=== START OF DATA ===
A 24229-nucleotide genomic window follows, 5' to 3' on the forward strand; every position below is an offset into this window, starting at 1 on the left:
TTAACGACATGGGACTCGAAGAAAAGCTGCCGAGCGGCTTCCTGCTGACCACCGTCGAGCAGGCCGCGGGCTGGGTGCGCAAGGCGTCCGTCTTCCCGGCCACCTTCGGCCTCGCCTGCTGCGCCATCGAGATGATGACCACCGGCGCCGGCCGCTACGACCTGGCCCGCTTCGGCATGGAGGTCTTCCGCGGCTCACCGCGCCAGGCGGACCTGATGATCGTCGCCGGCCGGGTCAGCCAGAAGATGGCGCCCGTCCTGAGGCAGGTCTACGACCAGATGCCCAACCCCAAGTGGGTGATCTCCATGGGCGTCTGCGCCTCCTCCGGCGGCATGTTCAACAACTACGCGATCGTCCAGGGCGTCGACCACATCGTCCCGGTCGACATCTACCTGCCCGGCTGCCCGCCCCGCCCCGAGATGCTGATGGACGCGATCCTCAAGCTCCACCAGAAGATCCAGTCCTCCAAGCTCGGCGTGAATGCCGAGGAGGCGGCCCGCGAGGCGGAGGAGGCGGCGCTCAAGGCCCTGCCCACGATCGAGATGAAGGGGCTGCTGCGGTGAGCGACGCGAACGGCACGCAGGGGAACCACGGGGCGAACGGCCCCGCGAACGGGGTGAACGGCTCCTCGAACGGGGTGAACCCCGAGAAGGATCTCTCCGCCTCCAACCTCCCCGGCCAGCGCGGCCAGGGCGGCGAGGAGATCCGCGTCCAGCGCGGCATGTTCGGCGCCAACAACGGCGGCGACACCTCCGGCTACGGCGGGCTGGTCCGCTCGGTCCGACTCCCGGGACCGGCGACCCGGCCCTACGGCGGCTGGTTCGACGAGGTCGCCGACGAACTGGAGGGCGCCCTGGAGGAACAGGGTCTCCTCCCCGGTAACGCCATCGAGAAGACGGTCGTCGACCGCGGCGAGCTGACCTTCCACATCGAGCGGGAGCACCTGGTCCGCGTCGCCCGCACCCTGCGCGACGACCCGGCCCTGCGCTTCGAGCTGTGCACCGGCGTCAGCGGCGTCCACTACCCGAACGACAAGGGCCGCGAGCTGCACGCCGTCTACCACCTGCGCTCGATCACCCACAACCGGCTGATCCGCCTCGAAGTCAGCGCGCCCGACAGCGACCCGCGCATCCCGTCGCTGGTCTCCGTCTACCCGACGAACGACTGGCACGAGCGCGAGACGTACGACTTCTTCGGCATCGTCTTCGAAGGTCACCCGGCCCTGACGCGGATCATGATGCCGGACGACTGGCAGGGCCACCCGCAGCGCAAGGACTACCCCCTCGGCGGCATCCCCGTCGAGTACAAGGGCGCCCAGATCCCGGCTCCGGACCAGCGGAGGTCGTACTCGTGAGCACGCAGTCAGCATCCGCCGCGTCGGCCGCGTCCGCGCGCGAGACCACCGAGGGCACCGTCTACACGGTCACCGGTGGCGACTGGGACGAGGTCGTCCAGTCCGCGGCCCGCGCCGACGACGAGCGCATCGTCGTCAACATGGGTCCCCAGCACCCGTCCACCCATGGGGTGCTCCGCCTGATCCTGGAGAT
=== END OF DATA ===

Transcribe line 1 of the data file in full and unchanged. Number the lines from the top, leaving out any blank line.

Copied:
A 24229-nucleotide genomic window follows, 5' to 3' on the forward strand; every position below is an offset into this window, starting at 1 on the left: